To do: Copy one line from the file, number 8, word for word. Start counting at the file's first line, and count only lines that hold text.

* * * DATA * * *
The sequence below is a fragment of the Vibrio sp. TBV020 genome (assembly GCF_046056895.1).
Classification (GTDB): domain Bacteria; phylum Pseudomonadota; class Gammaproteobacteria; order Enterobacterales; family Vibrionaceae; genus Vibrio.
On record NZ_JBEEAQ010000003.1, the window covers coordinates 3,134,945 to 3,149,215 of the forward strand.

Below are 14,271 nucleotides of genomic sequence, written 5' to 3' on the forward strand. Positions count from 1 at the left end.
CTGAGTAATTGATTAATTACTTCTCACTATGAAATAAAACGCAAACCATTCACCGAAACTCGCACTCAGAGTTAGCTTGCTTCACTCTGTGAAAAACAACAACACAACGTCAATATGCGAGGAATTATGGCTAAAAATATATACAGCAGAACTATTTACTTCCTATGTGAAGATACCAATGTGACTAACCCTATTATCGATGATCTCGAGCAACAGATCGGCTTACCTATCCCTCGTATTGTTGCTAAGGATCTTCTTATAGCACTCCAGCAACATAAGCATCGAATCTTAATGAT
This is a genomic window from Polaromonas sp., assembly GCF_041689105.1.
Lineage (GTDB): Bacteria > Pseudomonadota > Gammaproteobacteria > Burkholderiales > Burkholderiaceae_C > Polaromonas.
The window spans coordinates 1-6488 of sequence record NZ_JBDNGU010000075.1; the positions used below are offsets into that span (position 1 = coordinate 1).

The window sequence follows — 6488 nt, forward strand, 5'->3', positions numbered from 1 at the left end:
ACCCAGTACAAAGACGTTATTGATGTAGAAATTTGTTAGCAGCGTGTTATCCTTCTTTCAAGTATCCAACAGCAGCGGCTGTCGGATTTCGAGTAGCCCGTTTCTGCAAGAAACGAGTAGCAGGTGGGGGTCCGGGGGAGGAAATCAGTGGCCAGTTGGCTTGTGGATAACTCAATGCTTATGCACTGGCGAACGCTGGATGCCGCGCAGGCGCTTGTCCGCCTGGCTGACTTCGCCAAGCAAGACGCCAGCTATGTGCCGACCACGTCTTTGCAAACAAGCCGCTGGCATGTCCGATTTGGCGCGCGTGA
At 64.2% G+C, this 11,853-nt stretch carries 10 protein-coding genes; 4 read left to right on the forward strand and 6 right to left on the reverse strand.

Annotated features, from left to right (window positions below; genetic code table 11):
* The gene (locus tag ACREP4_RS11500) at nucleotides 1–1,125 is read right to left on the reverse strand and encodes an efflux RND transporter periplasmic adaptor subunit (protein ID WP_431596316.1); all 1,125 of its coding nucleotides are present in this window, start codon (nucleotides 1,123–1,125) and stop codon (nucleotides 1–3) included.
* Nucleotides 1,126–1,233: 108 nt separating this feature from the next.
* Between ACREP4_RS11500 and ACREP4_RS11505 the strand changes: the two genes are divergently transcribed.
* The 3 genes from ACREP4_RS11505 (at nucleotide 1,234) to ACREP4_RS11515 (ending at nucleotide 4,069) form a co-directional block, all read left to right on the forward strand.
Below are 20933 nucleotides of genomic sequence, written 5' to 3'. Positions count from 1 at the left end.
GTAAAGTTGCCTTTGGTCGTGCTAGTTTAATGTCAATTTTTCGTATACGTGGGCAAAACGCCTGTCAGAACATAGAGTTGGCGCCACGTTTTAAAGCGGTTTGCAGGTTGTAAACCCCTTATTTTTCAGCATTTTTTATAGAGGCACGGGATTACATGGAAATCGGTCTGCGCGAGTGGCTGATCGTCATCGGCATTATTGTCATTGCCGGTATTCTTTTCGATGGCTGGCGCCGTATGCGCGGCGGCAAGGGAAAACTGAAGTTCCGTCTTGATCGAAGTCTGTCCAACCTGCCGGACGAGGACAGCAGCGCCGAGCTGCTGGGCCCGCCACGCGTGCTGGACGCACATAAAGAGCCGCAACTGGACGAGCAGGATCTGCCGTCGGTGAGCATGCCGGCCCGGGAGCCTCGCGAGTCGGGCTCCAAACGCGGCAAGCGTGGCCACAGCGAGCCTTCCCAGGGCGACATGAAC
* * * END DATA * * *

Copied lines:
The window spans coordinates 1-6488 of sequence record NZ_JBDNGU010000075.1; the positions used below are offsets into that span (position 1 = coordinate 1).